One girl’s harrowing trek from exile and slavery to hope in a new land — all based on a true story. In the early 1980s, thousands of Ethiopian Jews fled the civil unrest, famine and religious persecution of their native land in the hopes of being reunited in Yerusalem, their spiritual homeland, with its promises of a better life. Wuditu and her family risk their lives to make this journey, which leads them to a refugee camp in Sudan, where they are separated. Terrified, 15-year-old Wuditu makes her way back to Ethiopia alone. “Don’t give up, Wuditu! Be strong!” The words of her little sister come to Wuditu in a dream and give her the courage to keep going. Wuditu must find someone to give her food and shelter or she will surely die. Finally Wuditu is offered a solution: working as a servant. However, she quickly realizes that she has become a slave. With nowhere else to go, she stays — until the villagers discover that she is a falasha, a hated Jew. Only her dream of one day being reunited with her family gives her strength — until the arrival of a stranger heralds hope and a new life in Israel. With her graceful long neck, Wuditu is affectionately called “the giraffe. ” And like the giraffe who has no voice, she must suffer in silence. Based on real events, Wuditu’s story mirrors the experiences of thousands of Ethiopian Jews.


  • Commended, White Ravens Collection, International Youth Library, Munich 2010
  • Winner, Helen and Stan Vine Canadian Jewish Book Award 2010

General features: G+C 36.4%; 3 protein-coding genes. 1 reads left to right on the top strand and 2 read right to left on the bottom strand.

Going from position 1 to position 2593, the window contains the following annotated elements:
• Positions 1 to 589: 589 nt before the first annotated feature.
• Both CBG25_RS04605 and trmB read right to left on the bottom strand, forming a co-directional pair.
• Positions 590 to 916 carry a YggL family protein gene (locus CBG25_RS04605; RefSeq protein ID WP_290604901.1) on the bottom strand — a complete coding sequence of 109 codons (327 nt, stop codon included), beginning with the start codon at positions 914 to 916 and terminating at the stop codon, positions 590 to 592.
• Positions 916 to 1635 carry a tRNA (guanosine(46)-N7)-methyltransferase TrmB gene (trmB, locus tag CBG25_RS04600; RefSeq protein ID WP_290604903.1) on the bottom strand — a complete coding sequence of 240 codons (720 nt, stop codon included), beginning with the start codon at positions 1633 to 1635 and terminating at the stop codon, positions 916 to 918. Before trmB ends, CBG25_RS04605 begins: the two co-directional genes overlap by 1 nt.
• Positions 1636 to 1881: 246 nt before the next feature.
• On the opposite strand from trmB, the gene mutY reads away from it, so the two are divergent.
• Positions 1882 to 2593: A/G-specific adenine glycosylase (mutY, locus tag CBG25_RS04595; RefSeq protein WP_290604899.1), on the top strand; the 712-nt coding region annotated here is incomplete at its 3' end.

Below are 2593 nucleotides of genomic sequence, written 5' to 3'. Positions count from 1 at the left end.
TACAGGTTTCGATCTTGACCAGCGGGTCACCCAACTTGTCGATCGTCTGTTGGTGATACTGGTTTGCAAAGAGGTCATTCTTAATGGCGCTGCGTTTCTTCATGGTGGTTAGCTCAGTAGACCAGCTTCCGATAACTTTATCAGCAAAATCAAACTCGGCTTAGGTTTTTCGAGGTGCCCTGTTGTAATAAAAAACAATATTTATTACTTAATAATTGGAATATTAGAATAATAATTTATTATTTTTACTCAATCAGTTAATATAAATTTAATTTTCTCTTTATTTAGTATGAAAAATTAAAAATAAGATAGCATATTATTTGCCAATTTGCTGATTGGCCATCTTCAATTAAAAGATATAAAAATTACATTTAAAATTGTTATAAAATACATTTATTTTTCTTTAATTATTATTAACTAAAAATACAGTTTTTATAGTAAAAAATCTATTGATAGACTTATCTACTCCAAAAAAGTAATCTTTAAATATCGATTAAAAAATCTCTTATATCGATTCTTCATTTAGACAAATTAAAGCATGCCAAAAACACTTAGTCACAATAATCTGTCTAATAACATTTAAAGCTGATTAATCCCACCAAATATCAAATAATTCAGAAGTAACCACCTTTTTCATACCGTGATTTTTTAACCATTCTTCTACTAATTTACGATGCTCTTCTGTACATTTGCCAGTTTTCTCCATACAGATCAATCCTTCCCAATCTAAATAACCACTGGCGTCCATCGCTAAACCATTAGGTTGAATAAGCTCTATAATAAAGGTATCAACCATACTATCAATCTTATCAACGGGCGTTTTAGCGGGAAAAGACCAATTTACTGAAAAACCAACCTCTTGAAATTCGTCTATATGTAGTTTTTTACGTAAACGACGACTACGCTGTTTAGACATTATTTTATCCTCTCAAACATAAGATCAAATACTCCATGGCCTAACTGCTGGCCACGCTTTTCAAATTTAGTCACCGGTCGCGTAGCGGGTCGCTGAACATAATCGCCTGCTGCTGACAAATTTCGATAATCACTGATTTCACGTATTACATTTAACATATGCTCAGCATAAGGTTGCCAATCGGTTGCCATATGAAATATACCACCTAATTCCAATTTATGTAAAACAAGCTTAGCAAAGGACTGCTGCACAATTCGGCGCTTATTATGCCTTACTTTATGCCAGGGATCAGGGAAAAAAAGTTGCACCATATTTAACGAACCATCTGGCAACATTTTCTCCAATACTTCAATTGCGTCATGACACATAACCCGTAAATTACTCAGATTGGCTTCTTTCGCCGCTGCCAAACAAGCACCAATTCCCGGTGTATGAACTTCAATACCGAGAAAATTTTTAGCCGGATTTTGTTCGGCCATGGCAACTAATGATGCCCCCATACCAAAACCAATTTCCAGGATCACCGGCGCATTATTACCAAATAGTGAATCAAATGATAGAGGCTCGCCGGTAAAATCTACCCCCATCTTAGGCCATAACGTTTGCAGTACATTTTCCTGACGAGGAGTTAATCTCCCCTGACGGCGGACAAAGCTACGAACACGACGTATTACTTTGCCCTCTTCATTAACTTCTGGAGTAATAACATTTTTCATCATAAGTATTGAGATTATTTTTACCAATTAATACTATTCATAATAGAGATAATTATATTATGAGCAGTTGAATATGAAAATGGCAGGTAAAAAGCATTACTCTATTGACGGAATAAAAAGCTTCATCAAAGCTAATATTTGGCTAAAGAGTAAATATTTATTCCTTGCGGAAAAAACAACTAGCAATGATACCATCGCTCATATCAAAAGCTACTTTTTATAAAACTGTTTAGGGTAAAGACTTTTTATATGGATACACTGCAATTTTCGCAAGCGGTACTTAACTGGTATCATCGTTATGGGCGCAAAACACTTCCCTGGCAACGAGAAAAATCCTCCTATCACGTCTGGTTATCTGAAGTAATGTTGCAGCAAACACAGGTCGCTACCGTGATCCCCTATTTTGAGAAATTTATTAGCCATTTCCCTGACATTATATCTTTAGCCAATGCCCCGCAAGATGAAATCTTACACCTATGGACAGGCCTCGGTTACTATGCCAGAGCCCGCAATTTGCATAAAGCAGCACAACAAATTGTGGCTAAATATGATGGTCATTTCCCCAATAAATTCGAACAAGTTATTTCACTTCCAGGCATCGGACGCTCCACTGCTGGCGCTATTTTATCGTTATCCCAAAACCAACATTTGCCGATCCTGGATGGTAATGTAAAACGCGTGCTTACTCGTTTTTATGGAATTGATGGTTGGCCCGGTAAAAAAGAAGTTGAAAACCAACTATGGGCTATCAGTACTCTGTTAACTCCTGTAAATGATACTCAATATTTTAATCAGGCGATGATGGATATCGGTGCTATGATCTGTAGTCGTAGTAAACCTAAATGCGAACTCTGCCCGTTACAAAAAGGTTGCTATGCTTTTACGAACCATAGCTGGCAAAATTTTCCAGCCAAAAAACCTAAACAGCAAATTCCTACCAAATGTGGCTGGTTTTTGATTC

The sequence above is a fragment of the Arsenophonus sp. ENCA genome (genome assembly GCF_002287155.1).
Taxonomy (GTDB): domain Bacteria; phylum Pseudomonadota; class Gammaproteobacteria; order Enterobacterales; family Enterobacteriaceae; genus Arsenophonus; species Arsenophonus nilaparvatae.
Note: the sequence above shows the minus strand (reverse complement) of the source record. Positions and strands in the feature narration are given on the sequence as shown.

• Commended, Amelia Bloomer Project List, ALA 2010
  • Commended, USBBY Outstanding International Books Honor List 2010
  • Commended, YALSA Hidden Gems 2010
  • Commended, Best Books for Kids & Teens, Canadian Children’s Book Centre 2010
  • Commended, Sydney Taylor Notable Book for Teens 2010


“The story . . . is extremely well told with a clear voice that is occasionally heartbreaking in its ability to create proximity while maintaining distance. ”

- Resource Links, 12/10

“An interesting account of a group that most have never heard of, let alone their plight. ”

- Library Media Connection, 05/11

“Amazing and harrowing. This book is suspenseful and worth reading. ”

- Jewish Book World, Spring/11

“This is an astonishing and intensely moving book about an Ethiopian Jewish girl attempting to make her way to Israel . . . What makes this especially moving is that it is based on a true story. ”

- Amelia Bloomer Project’s List of Recommended Books

“Paints indelible images on the brain and calls attention to the reality of child slavery, while spotlighting a proud moment in Israeli history. ”

- Chronicle Herald (Halifax), 01/30/11

“Teens will find [the story] compelling and understand Wuditu’s feelings, hopes and dreams that are so similar to their own. It will engage students as they grapple with issues of human rights, displaced peoples, social justice and activism. ”

- Professionally Speaking, 03/11

“This is an example of masterful storytelling . . . Readers learn a great deal about Ethiopia while they are caught up in a riveting story. ”

- School Library Journal, 12/10

“A compelling novel . . . left me longing to read more. Highly recommended. ”

- CM Reviews, 10/10

“Oron unfolds Wuditu’s harrowing story with a journalist’s eye for memorable details and unforgettable situations. ”

- American Jewish Libraries Newsletter, 11/10

“Shows with brutal, unflinching detail the horrors of refugee life and child slavery and the shocking vulnerability of young females in the developing world. ”

- Booklist Online, 10/21/10